Source: IBPA Column Service OCT 2018
Dealer South. Both Vul
|A 9 4
J 7 5
J 9 3 2
J 8 4
|10 8 6 2
K 6 4
10 7 3 2
|K 5 3
10 8 4 2
A K 6 5
|Q J 7
A K Q 6
A Q 10 8
In a team match, after South had opened with a 20-21 point two-notrump bid, raised to game, both West players had led a fourth-highest two of spades.
The first declarer played low from dummy without apparent thought. After winning the trick with the king of spades, East paused to consider his options. As he had ten points and dummy seven, then, with the advertised twenty or so on his left, it suggested that West had at most three points.
It seemed to East that there was thus little future in spades: the defence might be able to take one more trick in the suit if partner had the queen and either the jack or the ten. However, that would not defeat the contract.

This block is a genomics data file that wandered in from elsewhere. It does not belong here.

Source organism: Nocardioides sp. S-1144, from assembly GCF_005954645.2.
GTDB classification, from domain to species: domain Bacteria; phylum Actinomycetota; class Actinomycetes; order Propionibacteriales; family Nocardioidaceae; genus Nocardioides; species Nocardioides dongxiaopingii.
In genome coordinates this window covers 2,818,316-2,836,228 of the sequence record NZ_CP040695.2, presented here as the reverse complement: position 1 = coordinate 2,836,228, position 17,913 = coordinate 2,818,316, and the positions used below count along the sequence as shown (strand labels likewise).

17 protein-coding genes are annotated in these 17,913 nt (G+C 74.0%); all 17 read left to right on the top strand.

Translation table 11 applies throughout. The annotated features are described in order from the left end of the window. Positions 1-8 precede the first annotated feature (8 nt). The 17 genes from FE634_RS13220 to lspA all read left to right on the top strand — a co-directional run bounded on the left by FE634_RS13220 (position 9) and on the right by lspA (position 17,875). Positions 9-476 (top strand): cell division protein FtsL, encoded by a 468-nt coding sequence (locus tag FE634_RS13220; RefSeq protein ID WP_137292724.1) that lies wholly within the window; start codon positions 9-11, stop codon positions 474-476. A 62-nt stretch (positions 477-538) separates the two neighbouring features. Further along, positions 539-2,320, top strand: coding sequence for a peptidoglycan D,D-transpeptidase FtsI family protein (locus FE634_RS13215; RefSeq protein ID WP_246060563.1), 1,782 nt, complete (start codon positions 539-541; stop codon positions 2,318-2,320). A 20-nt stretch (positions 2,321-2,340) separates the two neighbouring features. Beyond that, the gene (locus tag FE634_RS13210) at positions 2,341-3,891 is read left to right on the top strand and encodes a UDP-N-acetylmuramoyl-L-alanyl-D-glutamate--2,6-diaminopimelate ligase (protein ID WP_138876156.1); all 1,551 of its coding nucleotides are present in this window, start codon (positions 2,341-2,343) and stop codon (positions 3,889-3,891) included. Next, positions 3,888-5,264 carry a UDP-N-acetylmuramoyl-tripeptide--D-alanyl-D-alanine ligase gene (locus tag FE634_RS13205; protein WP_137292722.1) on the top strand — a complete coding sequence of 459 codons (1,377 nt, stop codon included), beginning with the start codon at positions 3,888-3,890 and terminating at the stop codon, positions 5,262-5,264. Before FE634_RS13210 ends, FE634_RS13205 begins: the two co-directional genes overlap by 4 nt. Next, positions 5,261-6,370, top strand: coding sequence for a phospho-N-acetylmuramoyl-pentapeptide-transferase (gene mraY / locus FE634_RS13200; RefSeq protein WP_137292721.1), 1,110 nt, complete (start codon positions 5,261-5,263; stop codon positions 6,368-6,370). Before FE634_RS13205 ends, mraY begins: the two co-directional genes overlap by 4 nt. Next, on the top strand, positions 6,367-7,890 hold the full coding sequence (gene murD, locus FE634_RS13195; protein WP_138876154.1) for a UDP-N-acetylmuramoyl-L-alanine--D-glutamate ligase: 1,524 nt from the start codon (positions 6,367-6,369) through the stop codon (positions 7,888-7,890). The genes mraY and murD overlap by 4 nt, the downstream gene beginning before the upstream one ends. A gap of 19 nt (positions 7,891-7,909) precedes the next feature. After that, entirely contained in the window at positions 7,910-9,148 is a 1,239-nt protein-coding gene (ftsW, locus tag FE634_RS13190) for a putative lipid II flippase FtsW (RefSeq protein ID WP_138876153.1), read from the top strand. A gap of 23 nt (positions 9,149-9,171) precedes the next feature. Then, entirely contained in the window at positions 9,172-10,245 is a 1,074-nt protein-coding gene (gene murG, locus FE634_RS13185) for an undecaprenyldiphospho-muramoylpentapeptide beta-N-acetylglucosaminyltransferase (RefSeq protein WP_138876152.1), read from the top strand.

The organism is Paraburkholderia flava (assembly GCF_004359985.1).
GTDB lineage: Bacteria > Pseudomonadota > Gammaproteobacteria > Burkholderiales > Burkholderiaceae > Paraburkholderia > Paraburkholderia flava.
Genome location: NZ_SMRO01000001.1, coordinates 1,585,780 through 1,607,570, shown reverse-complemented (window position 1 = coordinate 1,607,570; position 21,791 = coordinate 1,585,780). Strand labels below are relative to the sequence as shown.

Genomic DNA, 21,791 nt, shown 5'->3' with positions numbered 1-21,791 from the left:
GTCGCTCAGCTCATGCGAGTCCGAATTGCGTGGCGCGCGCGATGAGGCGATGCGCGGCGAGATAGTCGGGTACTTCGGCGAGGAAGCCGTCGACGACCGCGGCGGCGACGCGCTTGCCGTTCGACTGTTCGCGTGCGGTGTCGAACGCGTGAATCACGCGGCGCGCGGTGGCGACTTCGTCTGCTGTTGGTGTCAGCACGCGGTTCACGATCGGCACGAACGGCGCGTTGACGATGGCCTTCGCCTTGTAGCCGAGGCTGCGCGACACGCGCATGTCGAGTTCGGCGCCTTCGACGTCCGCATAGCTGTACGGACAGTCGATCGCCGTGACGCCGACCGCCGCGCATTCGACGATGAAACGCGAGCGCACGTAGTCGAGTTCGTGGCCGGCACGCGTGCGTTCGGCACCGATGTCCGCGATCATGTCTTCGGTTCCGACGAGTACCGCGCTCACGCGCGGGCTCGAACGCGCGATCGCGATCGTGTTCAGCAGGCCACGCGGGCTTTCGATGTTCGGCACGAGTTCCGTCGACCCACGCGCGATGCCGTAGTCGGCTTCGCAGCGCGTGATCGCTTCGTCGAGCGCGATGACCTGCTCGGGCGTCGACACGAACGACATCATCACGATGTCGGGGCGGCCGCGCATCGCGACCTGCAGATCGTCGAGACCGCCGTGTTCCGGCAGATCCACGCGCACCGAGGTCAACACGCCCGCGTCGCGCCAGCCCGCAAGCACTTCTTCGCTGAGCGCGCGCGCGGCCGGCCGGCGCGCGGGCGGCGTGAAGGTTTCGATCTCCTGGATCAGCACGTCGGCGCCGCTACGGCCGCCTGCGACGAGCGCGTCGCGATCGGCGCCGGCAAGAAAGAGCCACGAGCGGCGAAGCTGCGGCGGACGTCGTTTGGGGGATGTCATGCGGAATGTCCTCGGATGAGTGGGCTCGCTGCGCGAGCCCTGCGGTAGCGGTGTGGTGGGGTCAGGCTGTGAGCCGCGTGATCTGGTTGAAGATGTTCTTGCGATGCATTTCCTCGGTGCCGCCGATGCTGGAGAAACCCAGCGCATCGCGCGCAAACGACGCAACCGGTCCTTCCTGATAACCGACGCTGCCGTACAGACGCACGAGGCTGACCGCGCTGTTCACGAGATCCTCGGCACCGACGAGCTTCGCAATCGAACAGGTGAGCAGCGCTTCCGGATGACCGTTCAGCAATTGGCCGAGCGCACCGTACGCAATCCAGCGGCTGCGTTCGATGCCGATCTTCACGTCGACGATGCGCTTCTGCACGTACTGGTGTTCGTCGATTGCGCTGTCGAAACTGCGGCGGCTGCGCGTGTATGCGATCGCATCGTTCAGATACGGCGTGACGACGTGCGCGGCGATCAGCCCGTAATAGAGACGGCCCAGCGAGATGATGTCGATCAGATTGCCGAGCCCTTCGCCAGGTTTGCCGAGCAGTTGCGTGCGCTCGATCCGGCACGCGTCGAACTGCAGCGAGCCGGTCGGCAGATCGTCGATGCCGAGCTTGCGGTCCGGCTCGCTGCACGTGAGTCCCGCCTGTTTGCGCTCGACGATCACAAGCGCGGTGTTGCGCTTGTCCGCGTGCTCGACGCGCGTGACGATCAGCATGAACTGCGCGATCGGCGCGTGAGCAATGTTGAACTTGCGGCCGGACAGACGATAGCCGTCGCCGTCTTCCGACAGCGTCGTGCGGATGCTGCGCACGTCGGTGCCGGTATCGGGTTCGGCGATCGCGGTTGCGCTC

East decided that it must be a better shot to play West for three or four clubs and a red-suit king or the club queen. So, after cashing the king of clubs, he continued with a low club.
Declarer won the trick with the queen of clubs, then crossed to dummy in hearts to run the jack of diamonds. West took this with the king and continued with a club. East won that trick with the ace of clubs and a club to West’s ten defeated the contract.
At the other table, declarer did not immediately play to trick one. He wanted to plan the play first. Declarer counted eight tricks: the ace of spades, four hearts and three diamonds.
While a ninth would come from one of the black suits, declarer saw the danger in playing low at trick one: if East had the king of spades, he could shift to a club at trick two, something declarer would not welcome.
Accordingly, declarer called for the ace of spades at trick one and ran the nine of diamonds at trick two. West won the trick with the king of diamonds and declarer claimed the contract: the defenders could take a spade and two clubs but that was all. South would make the ace of spades, seven tricks in the red suits and a ninth trick in a black suit.